I remember my first experience with labor; I remember all 26 hours of it. From the feeling of defeat that came over me, 18 hours into the experience when the doctor broke my water and said I couldn't have an epidural just yet, to the unparalleled joy that was gifted to me on the 26th hour, when I saw the face of the blessing that made it all worth it. The most unspeakable pain gave birth to one of the purest loves I have ever known. And it makes sense, because it fulfills God's promise. Not the promise of pain, that was a consequence, but the promise that we would all be delivered from our pain. It's the symbolic fulfillment of hope that God works all things for our good when we follow him, in spite of and during our inevitable human pain.
But this pure love is so hard to keep, and the thought of it being taken from me in an instant brings a wave of sickness over me like nothing else can; the loss of a child is one of the worst pains, I imagine. In those 26 hours I experienced what I would know for the rest of my life: the constant struggle of how to move forward when I'm not sure how to, the determination to have faith in God's divine strength in my most vulnerable moments, the constant reminder of my human limitations. All of these provide me with the opportunity to restore what Eve destroyed, the possibility of being as close to my God as humanly possible.
Success arises out of these opportunities when I learn to do the very thing she failed to do: Depend on Him for my identity. To not allow sin to define me, whether it's the fear of losing my child, the fear of failing that child, or the fear of not being enough.
I don't believe it was a mistake that the angel Gabriel first appeared to Mary before Joseph, when he announced they would be Christ's earthly parents. I also don't believe it was a coincidence that Jesus first appeared to women when he resurrected. Eve was the first person to bring suffering into the world, and God sent his own son born of a human woman to provide the sacrifice that would end spiritual suffering by enduring and overcoming more physical and spiritual pain than any of us would ever know. The pinnacle was when he announced the end of spiritual pain by first appearing to a woman, Mary Magdalene.
We know that Jesus himself cried out to his father at the crucifixion, much like we do when we feel alone in our struggles. We are also told, in that very moment God turned his face away because Jesus made himself the ultimate offering in our place by representing all the sin of the world. This is something we will never have to know.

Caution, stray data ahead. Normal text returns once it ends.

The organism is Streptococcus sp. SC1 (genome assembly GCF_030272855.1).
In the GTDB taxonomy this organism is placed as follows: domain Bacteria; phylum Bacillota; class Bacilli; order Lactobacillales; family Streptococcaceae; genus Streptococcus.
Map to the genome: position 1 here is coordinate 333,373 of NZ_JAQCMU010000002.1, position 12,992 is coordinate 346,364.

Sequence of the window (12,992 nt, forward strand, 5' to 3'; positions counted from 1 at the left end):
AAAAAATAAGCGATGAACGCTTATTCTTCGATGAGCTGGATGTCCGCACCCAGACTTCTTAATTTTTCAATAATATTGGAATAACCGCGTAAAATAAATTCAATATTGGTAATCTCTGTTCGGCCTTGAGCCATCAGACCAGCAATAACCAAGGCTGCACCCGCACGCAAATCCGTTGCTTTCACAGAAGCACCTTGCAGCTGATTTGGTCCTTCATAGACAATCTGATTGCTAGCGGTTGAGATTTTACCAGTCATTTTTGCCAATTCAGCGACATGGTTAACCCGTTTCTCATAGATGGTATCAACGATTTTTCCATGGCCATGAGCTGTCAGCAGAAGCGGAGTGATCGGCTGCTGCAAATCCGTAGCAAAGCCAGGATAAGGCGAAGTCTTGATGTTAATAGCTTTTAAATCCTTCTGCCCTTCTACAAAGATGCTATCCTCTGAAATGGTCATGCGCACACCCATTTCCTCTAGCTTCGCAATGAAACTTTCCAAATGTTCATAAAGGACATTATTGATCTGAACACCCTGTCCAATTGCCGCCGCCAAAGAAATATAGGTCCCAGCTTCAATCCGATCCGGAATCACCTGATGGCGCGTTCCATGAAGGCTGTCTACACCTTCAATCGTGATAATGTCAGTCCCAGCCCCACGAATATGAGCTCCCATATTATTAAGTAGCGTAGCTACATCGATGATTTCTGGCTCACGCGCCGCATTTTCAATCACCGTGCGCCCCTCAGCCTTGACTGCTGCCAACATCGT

As mothers, we would trade places with our children in their moments of suffering if we could, but we cannot. Daily, we lay our lives down for them in various ways, though. We function on little sleep and still love them the best we can, even when we are not at our best. We make financial sacrifices for them. Directly and indirectly, our time becomes their time. Our meals are cold while theirs are warm. We exchange a sneeze in the face for a kiss. And the best part? As it's been said before, only they know what our heartbeat sounds like from the inside. They turn toward our familiar voice when they are just newborns. Even our smell comforts them. We share all of these things and more with our Heavenly Father. He delights in our joy in the same way, too.
We often forget these things, as our children do when they are angry at us. But our Father's voice manifests itself in various ways throughout our day; he whispers to us and we are comforted by his promises. Metaphorically, we know the sound of his heartbeat because we were made in his image.
So, yes, Eve may be the one to blame for our labor pains. But God used that situation to our advantage, and he's made it known in so many obvious ways, these are just a few of them. May 14, 2010 is Mirabel's birthday, but it also marks the day that I began the journey of discovering and depending on God more than ever before.
Christianity is often criticized as being an enemy of feminism. But let me tell you, the most vocal and fair feminist I know is Christ himself. There is greatness in manhood, too, of course--just look at that man's life! But femininity itself is depicted as weakness, and motherhood is sometimes viewed as second-rate, or settling. I believe we all have our calling, but I know I have found mine because everyday I find myself in situations, both unbelievably difficult and wonderful, that allow for a greater understanding of love, or my Creator. Isn't that the reason for our existence, anyway?
God doesn't promise the absence of pain in any situation, but he promises his presence. We decide his proximity, though. I believe that God uses motherhood as a unique vehicle to draw us near. It's an on-going job that offers unending challenges with blessings that only reveal themselves when we allow God to reveal himself during those challenges by depending on him. Eve missed the point. God didn't want her to be him, he wanted her to know him by drawing near so that she would realize she wasn't lacking anything, after all.